‘He didn’t get the credit he deserved’ – Shaun Pollock picks nine best pacers across generations
Pollock picked two Pakistan pacers in his list.
Updated - Apr 18, 2020 11:21 am
Shaun Pollock, the former South African cricketer is enjoying his time with his family while in quarantine due to Coronavirus outbreak. The 46-year-old was recently involved in a podcast with Michael Holding, the former player from West Indies. During the chat, he picked the pacers that he felt were amazing across all the generations. In the meantime, he took the name of a former Indian bowler, who never got the credit in his perception.
The 46-year-old himself was a great seaming all-rounder as he led South Africa to some memorable and crucial wins during his illustrious career. He was known for bowling with a disciplined line and length that used to make it difficult for the batsmen to score runs against him. Overall in his illustrious career, he scored more than 7000 runs and grabbed 829 wickets across all the formats.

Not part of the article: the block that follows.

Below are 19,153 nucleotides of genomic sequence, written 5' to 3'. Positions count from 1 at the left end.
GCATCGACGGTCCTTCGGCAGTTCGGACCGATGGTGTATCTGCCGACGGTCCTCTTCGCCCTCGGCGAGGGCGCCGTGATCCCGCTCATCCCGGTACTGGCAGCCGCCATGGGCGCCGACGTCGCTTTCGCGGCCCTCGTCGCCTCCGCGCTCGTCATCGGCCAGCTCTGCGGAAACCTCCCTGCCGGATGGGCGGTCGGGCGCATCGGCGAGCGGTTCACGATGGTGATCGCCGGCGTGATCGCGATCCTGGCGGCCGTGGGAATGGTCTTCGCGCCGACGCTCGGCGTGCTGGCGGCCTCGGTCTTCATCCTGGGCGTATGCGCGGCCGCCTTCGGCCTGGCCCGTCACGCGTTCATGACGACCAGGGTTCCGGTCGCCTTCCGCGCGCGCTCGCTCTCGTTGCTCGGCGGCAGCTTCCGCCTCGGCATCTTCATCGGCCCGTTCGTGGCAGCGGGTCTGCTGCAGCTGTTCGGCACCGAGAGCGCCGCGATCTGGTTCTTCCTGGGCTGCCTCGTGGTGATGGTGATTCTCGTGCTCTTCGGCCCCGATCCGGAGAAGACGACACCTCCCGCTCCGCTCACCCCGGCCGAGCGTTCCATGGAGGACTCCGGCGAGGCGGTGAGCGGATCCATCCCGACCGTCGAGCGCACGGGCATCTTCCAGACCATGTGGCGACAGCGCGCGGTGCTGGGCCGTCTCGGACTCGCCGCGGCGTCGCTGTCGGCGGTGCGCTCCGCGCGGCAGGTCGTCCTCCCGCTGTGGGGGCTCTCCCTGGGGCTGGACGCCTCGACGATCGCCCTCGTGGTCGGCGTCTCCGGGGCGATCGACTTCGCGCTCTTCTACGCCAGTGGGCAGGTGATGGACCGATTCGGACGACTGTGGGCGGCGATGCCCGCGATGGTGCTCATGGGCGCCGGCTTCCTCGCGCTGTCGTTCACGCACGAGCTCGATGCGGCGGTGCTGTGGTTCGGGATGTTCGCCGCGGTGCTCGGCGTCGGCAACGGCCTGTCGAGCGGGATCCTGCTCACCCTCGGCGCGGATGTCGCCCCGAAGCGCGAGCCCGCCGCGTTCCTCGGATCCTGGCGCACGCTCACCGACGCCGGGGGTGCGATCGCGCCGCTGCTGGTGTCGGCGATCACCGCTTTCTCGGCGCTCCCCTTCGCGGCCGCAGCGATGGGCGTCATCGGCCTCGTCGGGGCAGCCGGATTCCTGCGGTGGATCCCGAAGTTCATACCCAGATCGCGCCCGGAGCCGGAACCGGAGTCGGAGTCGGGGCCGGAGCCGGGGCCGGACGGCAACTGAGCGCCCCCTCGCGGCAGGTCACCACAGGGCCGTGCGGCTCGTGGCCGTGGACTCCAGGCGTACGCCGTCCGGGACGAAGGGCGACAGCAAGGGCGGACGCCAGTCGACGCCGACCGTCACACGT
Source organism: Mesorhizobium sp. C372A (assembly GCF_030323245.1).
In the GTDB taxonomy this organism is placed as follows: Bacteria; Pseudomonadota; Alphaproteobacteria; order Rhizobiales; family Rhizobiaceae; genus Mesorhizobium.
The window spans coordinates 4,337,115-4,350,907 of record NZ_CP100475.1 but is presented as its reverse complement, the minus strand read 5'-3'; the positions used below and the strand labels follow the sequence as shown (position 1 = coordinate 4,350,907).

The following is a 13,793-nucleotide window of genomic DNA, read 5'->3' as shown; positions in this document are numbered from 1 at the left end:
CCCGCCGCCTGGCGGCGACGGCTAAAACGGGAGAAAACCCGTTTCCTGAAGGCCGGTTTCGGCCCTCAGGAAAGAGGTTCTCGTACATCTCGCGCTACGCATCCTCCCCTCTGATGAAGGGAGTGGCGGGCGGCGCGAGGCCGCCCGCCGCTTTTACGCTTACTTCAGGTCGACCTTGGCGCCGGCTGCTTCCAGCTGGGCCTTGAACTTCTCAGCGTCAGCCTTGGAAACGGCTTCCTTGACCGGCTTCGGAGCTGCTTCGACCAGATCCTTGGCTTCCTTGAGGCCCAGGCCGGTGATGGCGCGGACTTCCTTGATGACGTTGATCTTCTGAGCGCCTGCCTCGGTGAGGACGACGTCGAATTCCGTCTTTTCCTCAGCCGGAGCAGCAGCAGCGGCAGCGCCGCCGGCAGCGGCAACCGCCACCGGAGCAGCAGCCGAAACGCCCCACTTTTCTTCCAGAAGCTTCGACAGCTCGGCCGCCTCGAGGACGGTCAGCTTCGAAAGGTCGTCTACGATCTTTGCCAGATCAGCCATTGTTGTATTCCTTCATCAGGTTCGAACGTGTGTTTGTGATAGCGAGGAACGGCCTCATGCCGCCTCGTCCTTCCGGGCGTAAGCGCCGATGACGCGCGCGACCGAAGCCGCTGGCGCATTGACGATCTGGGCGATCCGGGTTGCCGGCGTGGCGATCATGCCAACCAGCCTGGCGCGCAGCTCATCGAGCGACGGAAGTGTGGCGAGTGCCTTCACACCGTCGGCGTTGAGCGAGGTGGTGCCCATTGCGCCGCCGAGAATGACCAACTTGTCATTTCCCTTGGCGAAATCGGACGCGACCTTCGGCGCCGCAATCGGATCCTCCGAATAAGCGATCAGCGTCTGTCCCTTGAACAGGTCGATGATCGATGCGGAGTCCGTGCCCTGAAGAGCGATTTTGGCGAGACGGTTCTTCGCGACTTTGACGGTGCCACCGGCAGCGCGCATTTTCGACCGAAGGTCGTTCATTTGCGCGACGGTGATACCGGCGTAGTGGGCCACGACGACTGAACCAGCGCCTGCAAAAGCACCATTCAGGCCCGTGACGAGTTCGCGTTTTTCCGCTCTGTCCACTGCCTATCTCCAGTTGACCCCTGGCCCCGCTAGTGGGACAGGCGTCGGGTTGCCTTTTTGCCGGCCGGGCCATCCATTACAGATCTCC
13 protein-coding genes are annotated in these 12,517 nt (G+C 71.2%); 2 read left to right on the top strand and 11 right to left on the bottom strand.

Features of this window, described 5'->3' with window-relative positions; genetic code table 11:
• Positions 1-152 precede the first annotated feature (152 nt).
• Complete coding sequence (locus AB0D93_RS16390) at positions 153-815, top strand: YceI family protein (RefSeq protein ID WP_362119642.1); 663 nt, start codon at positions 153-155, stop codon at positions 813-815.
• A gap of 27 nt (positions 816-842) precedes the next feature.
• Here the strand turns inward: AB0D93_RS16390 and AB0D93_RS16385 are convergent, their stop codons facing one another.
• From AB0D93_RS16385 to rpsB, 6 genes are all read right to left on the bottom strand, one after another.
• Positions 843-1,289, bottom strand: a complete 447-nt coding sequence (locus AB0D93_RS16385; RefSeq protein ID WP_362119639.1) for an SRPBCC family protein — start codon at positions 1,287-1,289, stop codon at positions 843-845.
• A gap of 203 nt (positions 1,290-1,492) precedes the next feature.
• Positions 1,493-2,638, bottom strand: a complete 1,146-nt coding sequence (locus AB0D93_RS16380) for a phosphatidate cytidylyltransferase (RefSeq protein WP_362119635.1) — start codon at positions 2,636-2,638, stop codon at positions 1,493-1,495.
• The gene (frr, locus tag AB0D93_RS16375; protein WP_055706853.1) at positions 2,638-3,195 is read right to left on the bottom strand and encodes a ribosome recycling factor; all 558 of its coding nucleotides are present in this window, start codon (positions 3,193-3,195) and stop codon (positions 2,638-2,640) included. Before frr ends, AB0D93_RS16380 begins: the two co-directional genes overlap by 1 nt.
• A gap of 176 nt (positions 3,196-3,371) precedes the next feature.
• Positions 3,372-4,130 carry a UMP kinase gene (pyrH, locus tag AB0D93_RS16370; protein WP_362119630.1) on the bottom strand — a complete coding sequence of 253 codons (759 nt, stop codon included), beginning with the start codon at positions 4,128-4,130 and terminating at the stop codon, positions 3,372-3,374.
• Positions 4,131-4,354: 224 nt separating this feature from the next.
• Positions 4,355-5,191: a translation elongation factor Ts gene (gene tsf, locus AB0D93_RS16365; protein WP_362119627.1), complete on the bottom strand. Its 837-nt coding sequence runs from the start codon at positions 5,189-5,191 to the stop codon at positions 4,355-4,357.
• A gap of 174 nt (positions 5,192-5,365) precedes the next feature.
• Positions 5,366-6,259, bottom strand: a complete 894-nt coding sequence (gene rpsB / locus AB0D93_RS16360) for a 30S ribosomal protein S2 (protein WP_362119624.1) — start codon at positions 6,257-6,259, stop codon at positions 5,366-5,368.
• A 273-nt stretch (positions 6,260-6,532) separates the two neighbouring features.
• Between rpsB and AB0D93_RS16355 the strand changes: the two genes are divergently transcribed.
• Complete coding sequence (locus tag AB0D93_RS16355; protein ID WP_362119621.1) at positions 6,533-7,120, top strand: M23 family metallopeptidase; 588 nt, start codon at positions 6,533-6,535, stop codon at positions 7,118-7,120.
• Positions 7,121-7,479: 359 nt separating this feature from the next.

After Michale Holding, now Shaun Pollock picks best pacers across the generations
Firstly, Shaun Pollock took the name of Javagal Srinath, who took 315 wickets in white-ball cricket and 236 wickets in red-ball cricket. As per the 46-year-old, the former Indian pacer never got the credit for what he did for Team India, “I thought India’s Javagal Srinath didn’t get the credit he deserved.” the 46-year-old former Proteas all-rounder said in a podcast conducted by Skysports.
He also picked Wasim Akram, Waqar Younis, Curtly Ambrose, Courtney Walsh, Glenn McGrath, and Brett Lee in his list of the best bowlers across all the generations, “In my era, you had great combinations like Wasim Akram and Waqar Younis for Pakistan and Curtly Ambrose and Courtney Walsh for West Indies. Australia had Glenn McGrath and Brett Lee. You now have James Anderson and Stuart Broad in this era.” he added.
Pollock also heaped praises for the former West Indies pacer Malcolm Marshall. Pollock felt that he was lucky to meet the legendary bowler in the early phase of his career. According to him, it was Marshall, who forced him to think fast bowling quite differently from the other bowlers, “Marshall was next level and I was lucky enough to meet him early in my career as it made me think about fast bowling in a completely different way,” he opined.